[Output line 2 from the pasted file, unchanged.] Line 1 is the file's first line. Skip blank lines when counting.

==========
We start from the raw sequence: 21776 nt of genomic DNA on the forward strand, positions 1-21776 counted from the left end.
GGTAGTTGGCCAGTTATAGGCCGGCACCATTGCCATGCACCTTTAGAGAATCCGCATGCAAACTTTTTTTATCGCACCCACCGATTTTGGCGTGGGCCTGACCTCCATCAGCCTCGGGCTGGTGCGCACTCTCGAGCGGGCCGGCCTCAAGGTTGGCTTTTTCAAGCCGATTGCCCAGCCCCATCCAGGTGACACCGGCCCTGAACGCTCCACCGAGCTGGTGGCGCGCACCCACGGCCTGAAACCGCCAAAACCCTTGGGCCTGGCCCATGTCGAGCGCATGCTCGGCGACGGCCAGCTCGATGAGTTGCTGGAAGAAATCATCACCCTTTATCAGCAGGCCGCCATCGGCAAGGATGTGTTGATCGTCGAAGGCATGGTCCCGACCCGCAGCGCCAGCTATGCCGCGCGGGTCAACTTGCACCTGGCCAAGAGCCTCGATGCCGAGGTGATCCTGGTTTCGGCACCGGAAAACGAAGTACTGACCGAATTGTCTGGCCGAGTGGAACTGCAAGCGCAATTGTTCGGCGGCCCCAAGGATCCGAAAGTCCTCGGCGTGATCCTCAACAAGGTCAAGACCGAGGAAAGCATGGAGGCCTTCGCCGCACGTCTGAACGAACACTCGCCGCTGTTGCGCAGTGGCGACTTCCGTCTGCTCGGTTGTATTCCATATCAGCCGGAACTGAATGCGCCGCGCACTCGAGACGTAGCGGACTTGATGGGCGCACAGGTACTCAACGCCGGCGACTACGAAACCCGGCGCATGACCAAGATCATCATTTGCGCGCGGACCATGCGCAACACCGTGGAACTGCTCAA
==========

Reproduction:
GGTAGTTGGCCAGTTATAGGCCGGCACCATTGCCATGCACCTTTAGAGAATCCGCATGCAAACTTTTTTTATCGCACCCACCGATTTTGGCGTGGGCCTGACCTCCATCAGCCTCGGGCTGGTGCGCACTCTCGAGCGGGCCGGCCTCAAGGTTGGCTTTTTCAAGCCGATTGCCCAGCCCCATCCAGGTGACACCGGCCCTGAACGCTCCACCGAGCTGGTGGCGCGCACCCACGGCCTGAAACCGCCAAAACCCTTGGGCCTGGCCCATGTCGAGCGCATGCTCGGCGACGGCCAGCTCGATGAGTTGCTGGAAGAAATCATCACCCTTTATCAGCAGGCCGCCATCGGCAAGGATGTGTTGATCGTCGAAGGCATGGTCCCGACCCGCAGCGCCAGCTATGCCGCGCGGGTCAACTTGCACCTGGCCAAGAGCCTCGATGCCGAGGTGATCCTGGTTTCGGCACCGGAAAACGAAGTACTGACCGAATTGTCTGGCCGAGTGGAACTGCAAGCGCAATTGTTCGGCGGCCCCAAGGATCCGAAAGTCCTCGGCGTGATCCTCAACAAGGTCAAGACCGAGGAAAGCATGGAGGCCTTCGCCGCACGTCTGAACGAACACTCGCCGCTGTTGCGCAGTGGCGACTTCCGTCTGCTCGGTTGTATTCCATATCAGCCGGAACTGAATGCGCCGCGCACTCGAGACGTAGCGGACTTGATGGGCGCACAGGTACTCAACGCCGGCGACTACGAAACCCGGCGCATGACCAAGATCATCATTTGCGCGCGGACCATGCGCAACACCGTGGAACTGCTCAA